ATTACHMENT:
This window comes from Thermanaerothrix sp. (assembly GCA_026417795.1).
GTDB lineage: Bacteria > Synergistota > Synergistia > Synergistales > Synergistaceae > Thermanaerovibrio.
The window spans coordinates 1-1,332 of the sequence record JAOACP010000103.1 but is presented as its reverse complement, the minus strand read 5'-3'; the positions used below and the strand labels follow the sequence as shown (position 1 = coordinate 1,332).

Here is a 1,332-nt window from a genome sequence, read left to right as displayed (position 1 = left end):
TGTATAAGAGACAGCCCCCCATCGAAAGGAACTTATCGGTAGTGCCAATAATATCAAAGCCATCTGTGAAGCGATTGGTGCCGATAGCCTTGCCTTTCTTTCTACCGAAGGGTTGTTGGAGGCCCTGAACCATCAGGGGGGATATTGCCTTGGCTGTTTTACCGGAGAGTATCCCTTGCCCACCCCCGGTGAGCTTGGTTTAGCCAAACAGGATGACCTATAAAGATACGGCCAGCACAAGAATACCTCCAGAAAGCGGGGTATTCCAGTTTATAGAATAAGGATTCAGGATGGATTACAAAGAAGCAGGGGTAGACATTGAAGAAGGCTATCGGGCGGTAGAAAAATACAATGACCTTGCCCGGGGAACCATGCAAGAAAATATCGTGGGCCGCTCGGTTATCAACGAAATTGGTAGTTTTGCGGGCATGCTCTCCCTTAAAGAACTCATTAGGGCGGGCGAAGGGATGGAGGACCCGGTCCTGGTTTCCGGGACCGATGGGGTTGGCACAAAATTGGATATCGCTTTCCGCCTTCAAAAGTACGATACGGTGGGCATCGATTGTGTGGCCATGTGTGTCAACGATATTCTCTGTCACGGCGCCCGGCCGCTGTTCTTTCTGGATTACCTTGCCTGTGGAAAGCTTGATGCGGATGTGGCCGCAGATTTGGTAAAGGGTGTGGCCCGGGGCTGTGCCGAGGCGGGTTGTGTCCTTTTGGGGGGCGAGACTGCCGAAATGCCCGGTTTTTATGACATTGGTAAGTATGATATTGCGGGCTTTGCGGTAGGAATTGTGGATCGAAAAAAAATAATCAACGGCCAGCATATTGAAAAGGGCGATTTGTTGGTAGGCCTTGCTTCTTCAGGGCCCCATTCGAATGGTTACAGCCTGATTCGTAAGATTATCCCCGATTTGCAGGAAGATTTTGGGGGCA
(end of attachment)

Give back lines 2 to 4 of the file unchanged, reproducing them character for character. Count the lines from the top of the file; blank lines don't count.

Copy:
GTDB lineage: Bacteria > Synergistota > Synergistia > Synergistales > Synergistaceae > Thermanaerovibrio.
The window spans coordinates 1-1,332 of the sequence record JAOACP010000103.1 but is presented as its reverse complement, the minus strand read 5'-3'; the positions used below and the strand labels follow the sequence as shown (position 1 = coordinate 1,332).

Here is a 1,332-nt window from a genome sequence, read left to right as displayed (position 1 = left end):